The house of a communist party leader was attacked
Hundreds of Maoists backed by thousands of villagers have seized the ruling party's last stronghold in a troubled part of India's West Bengal state.
Armed rebels are reportedly patrolling roads around the village of Dharampur in the Lalgarh area after police fled. Three people were killed, reports say.
Rebels have been entrenching themselves in Lalgarh since last November and now have almost total control of the area.
Maoist-linked violence has killed 6,000 people in India over the past 20 years.
The rebels operate in more than 180 districts across east and central India and are seen as a major threat to national security. Last week more than 20 police were killed in the eastern state of Jharkand.
The Maoists say they represent the rights of landless farmhands and tribal communities.
The BBC's Amitabha Bhattasali in Calcutta said that as hundreds of workers from the state's ruling Communist Party of India (Marxist), or CPI(M), fled the Lalgarh area, Maoists claimed it as their first "liberated" zone in West Bengal.
Maoists set fire to an abandoned police post
One of the police posts was later set ablaze and the Maoists were reported to have demolished the house of a local communist leader.
"The Maoists went on a rampage yesterday in Dharampur village and ransacked our zonal secretary's home and party office before setting it on fire. Three of our men are dead and six more still missing," a CPI(M) official said.
The village of Dharampur was the last bastion for the ruling communist party in Lalgarh. Other villages in the area had been under Maoist control since November.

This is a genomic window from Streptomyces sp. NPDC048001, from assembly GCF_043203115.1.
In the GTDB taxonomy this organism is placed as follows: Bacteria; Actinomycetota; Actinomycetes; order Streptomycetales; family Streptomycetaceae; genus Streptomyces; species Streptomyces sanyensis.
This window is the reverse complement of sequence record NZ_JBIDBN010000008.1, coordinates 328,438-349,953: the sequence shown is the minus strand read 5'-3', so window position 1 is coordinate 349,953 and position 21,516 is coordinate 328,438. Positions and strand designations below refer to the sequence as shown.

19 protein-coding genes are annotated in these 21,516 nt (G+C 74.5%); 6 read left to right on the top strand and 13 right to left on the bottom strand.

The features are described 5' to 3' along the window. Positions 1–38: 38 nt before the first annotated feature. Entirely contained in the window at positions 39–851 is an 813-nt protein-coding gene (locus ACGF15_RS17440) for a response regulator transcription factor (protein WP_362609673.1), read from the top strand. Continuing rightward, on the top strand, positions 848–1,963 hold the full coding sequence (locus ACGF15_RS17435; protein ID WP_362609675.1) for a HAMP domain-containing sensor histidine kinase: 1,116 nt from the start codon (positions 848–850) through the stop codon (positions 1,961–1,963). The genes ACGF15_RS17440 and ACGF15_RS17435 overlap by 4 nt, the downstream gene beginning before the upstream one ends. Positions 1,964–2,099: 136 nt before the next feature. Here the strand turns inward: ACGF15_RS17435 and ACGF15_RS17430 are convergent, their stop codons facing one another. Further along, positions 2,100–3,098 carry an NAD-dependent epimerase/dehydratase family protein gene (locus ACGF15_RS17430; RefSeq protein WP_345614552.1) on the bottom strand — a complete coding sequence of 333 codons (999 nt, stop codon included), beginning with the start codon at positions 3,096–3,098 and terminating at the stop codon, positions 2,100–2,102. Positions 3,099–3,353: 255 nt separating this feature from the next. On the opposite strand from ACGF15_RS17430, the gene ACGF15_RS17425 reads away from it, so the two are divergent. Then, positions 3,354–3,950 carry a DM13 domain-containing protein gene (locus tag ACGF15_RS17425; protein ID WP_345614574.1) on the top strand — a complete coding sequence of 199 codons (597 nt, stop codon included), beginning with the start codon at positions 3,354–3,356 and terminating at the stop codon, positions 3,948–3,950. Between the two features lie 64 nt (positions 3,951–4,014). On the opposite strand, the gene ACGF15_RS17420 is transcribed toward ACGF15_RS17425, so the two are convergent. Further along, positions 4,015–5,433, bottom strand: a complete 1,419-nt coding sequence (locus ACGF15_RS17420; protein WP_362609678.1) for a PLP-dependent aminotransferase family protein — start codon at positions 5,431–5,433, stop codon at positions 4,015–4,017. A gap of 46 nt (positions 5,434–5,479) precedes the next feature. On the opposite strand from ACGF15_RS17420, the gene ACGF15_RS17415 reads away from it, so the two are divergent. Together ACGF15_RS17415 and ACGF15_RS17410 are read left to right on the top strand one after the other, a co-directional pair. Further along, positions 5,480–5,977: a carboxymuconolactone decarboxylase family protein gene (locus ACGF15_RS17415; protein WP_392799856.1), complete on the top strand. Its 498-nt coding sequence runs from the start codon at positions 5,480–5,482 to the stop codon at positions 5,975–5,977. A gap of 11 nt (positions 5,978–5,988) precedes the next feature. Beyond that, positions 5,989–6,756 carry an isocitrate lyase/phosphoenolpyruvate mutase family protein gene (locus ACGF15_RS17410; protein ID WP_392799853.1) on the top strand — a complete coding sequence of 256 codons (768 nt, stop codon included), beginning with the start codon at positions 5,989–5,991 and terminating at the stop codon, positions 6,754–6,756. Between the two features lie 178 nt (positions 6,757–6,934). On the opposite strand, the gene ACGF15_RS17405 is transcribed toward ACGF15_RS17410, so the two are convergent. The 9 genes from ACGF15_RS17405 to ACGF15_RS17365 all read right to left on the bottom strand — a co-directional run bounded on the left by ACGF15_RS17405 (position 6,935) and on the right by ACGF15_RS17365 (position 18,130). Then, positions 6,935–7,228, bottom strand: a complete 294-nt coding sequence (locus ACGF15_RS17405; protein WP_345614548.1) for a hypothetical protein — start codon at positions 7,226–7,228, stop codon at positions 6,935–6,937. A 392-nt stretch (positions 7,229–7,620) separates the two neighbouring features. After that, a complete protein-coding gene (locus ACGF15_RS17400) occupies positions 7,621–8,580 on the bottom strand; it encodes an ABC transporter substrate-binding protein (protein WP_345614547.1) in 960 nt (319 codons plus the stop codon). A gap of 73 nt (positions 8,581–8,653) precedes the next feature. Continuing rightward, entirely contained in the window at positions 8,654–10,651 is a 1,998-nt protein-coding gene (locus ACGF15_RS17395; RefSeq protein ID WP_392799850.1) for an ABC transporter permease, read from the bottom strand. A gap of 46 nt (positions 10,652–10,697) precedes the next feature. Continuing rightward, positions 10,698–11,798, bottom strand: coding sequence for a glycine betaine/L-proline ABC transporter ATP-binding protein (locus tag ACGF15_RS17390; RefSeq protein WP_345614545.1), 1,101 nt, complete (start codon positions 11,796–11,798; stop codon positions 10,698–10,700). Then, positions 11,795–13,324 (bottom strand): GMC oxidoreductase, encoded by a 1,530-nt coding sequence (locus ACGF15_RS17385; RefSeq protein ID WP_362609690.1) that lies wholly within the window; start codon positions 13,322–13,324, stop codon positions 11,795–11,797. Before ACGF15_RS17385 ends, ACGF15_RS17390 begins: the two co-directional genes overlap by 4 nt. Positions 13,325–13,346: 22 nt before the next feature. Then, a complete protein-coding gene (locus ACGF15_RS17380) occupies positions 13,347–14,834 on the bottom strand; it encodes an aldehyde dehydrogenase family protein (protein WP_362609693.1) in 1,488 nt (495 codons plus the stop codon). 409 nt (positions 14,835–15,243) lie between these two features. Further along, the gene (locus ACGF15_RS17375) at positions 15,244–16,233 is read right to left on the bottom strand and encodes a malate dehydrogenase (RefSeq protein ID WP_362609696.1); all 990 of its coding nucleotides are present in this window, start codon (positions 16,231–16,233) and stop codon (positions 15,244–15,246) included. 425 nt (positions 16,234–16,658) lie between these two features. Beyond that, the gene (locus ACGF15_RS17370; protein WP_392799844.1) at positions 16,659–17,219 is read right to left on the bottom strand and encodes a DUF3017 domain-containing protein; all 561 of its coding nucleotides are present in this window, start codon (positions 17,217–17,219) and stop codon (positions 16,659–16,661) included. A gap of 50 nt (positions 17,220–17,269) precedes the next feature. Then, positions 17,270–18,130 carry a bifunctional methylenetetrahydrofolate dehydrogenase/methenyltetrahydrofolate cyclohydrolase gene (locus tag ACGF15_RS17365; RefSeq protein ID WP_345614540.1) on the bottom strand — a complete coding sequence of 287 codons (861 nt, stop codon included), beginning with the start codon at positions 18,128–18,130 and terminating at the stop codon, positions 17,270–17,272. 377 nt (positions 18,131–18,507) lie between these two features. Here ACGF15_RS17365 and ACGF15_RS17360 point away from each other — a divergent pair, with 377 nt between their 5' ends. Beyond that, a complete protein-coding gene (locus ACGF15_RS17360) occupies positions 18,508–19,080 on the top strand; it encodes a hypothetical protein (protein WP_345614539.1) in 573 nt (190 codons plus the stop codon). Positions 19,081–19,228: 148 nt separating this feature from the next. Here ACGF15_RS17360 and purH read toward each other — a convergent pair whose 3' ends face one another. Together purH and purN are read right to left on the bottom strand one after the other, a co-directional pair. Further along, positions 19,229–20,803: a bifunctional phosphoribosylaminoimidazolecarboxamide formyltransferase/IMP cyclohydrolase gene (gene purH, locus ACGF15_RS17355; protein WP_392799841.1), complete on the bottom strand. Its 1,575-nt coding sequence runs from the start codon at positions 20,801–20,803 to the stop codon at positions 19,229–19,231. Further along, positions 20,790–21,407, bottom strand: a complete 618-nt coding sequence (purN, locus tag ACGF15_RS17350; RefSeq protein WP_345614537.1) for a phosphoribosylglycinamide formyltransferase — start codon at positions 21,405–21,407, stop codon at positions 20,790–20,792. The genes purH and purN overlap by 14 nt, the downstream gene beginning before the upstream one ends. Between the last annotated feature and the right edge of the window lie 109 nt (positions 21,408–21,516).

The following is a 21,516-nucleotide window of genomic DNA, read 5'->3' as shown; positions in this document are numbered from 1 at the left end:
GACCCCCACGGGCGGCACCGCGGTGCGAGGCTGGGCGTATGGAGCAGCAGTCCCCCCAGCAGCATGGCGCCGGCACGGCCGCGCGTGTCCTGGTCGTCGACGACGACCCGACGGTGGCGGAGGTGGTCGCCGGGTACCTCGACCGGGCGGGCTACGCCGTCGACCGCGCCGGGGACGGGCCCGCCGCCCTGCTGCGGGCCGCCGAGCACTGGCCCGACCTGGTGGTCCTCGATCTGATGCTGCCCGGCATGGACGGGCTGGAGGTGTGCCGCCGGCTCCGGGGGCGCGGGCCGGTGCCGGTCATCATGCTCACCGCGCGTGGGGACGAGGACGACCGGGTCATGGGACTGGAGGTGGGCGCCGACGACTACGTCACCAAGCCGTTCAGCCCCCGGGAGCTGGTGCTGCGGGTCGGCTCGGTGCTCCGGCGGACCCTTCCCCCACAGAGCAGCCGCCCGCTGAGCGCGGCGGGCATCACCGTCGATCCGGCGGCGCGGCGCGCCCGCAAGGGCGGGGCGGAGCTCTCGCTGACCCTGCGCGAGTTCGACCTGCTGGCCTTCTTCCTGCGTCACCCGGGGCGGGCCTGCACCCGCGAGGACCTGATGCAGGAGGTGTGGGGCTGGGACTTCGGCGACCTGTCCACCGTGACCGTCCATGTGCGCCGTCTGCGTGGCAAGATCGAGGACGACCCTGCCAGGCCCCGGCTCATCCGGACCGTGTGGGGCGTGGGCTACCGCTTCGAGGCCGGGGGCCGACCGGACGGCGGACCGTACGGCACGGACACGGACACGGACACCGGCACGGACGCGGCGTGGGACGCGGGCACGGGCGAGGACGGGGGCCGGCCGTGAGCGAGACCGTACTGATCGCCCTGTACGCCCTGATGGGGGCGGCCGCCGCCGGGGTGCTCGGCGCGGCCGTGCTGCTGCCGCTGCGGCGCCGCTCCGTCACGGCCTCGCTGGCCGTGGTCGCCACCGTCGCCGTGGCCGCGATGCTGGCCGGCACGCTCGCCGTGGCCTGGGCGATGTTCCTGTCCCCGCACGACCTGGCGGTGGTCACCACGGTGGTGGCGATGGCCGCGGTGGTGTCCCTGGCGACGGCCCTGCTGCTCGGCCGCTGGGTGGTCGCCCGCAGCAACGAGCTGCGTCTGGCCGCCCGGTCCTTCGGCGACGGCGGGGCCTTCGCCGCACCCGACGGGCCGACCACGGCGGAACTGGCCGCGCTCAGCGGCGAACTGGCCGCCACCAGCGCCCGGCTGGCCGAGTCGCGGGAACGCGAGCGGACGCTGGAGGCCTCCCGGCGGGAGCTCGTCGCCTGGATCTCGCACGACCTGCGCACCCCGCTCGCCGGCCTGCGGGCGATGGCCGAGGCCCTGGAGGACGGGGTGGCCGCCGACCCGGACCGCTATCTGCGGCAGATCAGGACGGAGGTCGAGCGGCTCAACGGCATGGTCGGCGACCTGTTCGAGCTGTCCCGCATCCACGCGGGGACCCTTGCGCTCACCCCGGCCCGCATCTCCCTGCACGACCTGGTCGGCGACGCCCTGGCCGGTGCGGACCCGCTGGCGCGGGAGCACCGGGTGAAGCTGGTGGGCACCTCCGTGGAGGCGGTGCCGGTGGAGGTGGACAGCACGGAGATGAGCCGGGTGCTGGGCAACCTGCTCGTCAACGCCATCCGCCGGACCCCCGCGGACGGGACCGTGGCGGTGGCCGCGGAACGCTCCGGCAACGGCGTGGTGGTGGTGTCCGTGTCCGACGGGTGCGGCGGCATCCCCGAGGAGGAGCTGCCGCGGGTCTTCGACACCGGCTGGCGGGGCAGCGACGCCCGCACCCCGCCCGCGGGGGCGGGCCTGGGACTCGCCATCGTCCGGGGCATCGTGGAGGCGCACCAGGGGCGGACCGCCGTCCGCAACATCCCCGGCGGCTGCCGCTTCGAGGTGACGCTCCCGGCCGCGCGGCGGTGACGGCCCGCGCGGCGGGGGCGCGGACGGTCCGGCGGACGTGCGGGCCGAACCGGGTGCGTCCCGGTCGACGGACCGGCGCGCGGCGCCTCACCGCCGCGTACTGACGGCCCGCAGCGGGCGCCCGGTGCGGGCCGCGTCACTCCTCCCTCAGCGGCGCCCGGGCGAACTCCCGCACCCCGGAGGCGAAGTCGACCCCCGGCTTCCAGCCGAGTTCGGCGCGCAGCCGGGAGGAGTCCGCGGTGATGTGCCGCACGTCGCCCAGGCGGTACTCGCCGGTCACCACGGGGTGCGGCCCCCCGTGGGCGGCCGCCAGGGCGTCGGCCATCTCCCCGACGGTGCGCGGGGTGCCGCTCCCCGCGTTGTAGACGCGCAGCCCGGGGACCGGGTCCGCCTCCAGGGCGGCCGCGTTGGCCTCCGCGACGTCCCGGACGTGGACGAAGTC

Our correspondent says that taking control of Lalgarh is part of a long-term plan for the Maoists.
The area encompasses vast tracts of the forests of West Midnapur, Purulia and Bankura districts of West Bengal and adjoins parts of the states of Jharkhand and Orissa.
Lalgarh has experienced considerable unrest for a number of months.
The violence began last November when police arrested some local residents on suspicion of attempting to assassinate the chief minister of West Bengal state, Buddhadeb Bhattacharya, after he narrowly escaped a landmine explosion set off by suspected Maoist rebels.
A Peoples' Committee against Police Atrocities (PCPA) was subsequently formed to protest against the arrests. They launched violent protests and strikes against the local police.
The police and state administration have been virtually non-existent in most of Lalgarh since then. Polling booths could not be set up for recent general elections so voters had to cast ballots outside the area.
Our correspondent says the insurgents and the CPI(M), which has been the state's dominant political force, have been fighting a turf war.
In the past few years, he says, the Maoists have extended their influence with guerrilla commanders camping in the area and providing basic military training to local youths.
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